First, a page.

A Rosh Hashana prayer for independence

By: David M. Weinberg

Sep 4, 2013

Wishing everyone Ketiva vaChatima Tova!

We need Heaven’s help in freeing ourselves from the clutches of fickle local politicians and even more fickle and feckless foreign nations. It is increasingly scary to be so utterly and overly dependent on America and the international community. 

Published in Israel Hayom, Eve of Rosh Hashana, September 4, 2013. Print-friendly copy

blowing shofar

As the High Priest entered the Holy of Holies in the ancient Temple in Jerusalem, he offered a prayer for the state of the nation in the coming year. “May it be your will, O Lord,” he intoned, “that the coming year be for the Jewish People a year of rain and bounty, of fertility and sovereignty; A year in which the Jewish People will not be dependent on one another, nor dependent on other nations.”

My interpretation of this provocative prayer is that we need Heaven’s help in freeing ourselves from the clutches of fickle local politicians and even more fickle and feckless foreign nations.

We pray to G-d that we “not be dependent on one another” – meaning that He protect us from national leaders who promise one thing then do the opposite. This might refer to Ariel Sharon, who built but then destroyed the settlement movement; or Yair Lapid, who promised to advance the middle class but then clobbered it; or Binyamin Netanyahu, who built a political career warning of the dangers of Palestinian statehood but then embraced such statehood as the only way forward for Israeli diplomacy.

We also pray to G-d that we “not be dependent on other nations” – meaning that we not find ourselves overly beholden for political support to the United States or other allies; that we not have to beg for protection from the hostile United Nations; that we not find ourselves squeezed by reliance on Egyptian gas, American weapons, or European trade accords.

Of course, a certain degree of dependency in is unavoidable in the modern age. Israel’s strategic fortunes are very tightly tied to the state of the Western world. Israel cannot manage all diplomatic and defense files on its own. And Israel wants and needs to be part of Western cultural, scientific and business circles.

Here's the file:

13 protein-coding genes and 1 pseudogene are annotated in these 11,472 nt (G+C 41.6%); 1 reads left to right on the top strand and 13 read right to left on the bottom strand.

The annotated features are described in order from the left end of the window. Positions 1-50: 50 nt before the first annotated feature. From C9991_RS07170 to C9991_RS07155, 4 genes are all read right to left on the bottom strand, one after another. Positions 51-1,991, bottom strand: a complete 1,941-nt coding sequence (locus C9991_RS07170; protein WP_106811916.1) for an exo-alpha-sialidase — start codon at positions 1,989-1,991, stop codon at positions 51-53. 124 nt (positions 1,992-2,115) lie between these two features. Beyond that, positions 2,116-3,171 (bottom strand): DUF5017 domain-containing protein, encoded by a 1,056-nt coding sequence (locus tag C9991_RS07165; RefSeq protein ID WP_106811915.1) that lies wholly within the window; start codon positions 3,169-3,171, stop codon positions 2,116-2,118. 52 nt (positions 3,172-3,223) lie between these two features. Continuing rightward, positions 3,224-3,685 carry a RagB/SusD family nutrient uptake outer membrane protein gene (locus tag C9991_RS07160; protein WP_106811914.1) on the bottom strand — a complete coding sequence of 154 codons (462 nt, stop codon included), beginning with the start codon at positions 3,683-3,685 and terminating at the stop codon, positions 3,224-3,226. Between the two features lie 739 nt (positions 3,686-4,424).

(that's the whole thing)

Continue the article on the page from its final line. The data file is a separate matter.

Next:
Yet it is increasingly scary to be so utterly and overly dependent on America and the international community. This is especially true at a time when the United States under President Barack Obama is clearly backing away from international commitments and signaling that it doesn’t want to lead in international affairs, and when the Europeans are intimating that they are sick and tired of Israel.

It hurts to be at the whim of Western weakness, indecision, and policies of appeasement. It is disheartening to be so dependent on a world that relates to Israel with double-standards, hypocrisy, and blatant cynicism. It’s uncomfortable to be wedged between Arab earthquakes on the one hand, and unrealistic Western expectations on the other.

So this year, when we get to that prayer of the High Priest in the Temple, this is what I will be thinking:

“Oh Lord, please reduce our dependency on improvident politicians and untrustworthy statesmen; while giving us good friends, honorable allies, and the resources to be as self-reliant as possible. Make Israel strong enough to work with the world, not fight with it; free enough to contribute creatively to the world, not be crushed by boycott and demonization; stout enough to set its own red lines and to defend them, not be hobbled by feeble red (or Green) lines blithely set by others; brainy enough to be respected by the world, not bullied by it. And, oh Lord, if and when necessary (Iran, Iran, Iran!), give us the fortitude to go it alone. Amen.”

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About David Weinberg

David M. Weinberg is a spokesman, speechwriter, columnist and lobbyist who is a sharp critic of Israel’s detractors and of post-Zionist trends in Israel. Read more »


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A passionate speaker, David M. Weinberg lectures widely in Israel, the U.S. and Canada to Jewish and non-Jewish audiences. He speaks on international politics and Middle East strategic affairs, Israeli diplomacy and defense strategy, intelligence matters and more. Click here to book David Weinberg as a speaker.


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